Image Keith Hiscock - Myxicola infundibulum. Image width ca 8 cm.
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Myxicola infundibulum is not listed under any importance categories.
|Phylum||Annelida||Segmented worms e.g. ragworms, tubeworms & fanworms|
|Class||Polychaeta||Bristleworms, e.g. ragworms, scaleworms, paddleworms, fanworms and tubeworms|
|Recorded Distribution in Britain and Ireland||Widely distributed, but often locally scarce, around British and Irish coasts.|
|Habitat information||Found buried in mud or sand sublittorally of depth down to 30 m in conditions of varied wave and tide exposure. Most abundant in wave sheltered habitats and may occur in variable salinity|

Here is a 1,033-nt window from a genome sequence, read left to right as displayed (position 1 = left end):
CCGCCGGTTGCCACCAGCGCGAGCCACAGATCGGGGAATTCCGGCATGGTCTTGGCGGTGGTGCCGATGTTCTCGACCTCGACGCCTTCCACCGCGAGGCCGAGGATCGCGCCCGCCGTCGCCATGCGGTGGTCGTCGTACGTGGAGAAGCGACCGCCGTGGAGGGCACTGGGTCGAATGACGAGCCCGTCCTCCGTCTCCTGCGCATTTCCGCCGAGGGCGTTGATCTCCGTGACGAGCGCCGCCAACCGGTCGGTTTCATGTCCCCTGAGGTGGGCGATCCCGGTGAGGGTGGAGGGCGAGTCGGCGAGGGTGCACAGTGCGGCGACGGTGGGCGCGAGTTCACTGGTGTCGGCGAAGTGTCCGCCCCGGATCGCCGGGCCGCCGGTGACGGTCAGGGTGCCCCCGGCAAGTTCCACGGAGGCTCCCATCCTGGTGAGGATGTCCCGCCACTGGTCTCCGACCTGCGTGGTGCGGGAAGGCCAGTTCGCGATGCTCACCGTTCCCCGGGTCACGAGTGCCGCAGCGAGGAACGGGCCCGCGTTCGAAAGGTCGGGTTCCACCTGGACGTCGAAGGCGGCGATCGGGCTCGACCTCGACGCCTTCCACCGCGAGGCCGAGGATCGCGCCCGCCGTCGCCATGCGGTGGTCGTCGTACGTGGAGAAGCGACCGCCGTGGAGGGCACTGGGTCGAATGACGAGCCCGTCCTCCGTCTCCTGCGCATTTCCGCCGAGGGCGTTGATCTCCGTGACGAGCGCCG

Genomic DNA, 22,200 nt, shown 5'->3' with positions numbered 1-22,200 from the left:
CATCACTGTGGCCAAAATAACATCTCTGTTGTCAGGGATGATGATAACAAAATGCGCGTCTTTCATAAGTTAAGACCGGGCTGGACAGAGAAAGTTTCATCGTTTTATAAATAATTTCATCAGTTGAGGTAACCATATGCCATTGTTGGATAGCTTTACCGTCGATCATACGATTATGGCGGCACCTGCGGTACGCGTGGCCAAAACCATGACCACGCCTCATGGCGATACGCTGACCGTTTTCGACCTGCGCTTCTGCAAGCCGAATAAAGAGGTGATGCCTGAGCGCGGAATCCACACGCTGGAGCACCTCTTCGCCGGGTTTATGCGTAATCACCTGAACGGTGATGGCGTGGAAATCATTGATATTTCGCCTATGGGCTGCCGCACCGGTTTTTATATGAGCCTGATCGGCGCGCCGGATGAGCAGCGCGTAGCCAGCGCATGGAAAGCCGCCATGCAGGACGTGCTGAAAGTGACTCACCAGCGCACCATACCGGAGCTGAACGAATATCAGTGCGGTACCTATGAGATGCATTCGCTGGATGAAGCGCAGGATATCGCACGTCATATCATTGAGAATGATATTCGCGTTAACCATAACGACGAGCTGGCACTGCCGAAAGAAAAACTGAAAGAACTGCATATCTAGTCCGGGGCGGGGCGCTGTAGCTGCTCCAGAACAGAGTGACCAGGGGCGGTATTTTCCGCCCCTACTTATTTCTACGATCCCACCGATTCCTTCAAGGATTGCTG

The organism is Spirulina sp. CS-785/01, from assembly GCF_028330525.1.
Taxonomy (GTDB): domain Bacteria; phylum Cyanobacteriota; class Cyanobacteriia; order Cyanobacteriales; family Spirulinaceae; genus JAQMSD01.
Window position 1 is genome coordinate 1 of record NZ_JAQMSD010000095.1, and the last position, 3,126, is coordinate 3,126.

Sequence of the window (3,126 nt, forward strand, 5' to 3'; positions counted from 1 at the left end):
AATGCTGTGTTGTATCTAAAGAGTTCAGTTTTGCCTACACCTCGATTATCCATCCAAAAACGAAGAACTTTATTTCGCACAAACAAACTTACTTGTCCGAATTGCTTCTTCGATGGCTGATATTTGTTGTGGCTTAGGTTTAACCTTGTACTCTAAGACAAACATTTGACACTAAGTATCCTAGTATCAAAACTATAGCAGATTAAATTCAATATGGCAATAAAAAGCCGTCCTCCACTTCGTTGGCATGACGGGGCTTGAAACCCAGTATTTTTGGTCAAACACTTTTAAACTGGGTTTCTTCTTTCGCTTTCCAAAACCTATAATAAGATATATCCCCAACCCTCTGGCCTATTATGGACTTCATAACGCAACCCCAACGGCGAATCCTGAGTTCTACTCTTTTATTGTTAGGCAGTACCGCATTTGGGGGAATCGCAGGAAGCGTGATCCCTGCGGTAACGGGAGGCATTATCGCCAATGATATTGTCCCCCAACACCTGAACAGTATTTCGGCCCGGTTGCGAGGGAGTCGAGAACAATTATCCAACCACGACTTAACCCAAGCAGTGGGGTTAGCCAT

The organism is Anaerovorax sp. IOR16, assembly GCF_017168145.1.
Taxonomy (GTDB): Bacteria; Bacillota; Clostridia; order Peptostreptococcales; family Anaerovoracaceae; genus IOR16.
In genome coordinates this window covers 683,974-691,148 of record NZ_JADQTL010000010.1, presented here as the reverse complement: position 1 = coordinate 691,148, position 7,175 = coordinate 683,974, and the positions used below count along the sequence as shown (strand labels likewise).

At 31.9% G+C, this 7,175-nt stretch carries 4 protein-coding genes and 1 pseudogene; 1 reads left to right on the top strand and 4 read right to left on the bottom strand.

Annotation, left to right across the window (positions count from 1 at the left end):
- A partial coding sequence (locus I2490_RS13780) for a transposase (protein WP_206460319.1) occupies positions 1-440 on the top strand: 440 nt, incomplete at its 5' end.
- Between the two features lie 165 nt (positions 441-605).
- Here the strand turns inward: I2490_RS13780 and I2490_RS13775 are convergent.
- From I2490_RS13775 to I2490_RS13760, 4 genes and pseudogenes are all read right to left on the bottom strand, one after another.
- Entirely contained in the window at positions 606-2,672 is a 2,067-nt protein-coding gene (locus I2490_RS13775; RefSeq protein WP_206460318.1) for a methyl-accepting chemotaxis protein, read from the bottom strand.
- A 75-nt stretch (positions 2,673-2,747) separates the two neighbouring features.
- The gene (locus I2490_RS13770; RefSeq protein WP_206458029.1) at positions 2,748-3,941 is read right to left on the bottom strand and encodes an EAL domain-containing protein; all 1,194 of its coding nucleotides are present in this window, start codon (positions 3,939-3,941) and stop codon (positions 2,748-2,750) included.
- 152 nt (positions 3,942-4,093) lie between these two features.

|Description||A stout, cylindrical worm up to 20 cm long that lives permanently in a thick, transparent, mucilagenous tube that remains almost completely buried in soft sediment. The head, which projects from the tube, is surrounded by a crown of purple and brown tentacles that are interlaced for most of their length, forming a characteristic funnel, with only their tips free. The body is segmented and dark yellow or orange in colour. When disturbed the worm retracts into its tube and can reduce its length by half.|
|Additional information||Myxicola infundibulum may occasionally be found in conditions of variable salinity such as inlets and harbours.|
This review can be cited as follows:
Penny Avant 2006. Myxicola infundibulum. A fanworm. Marine Life Information Network: Biology and Sensitivity Key Information Sub-programme [on-line]. Plymouth: Marine Biological Association of the United Kingdom. [cited 23/05/2015]. Available from: <http://www.marlin.ac.uk/speciesinformation.php?speciesID=3850>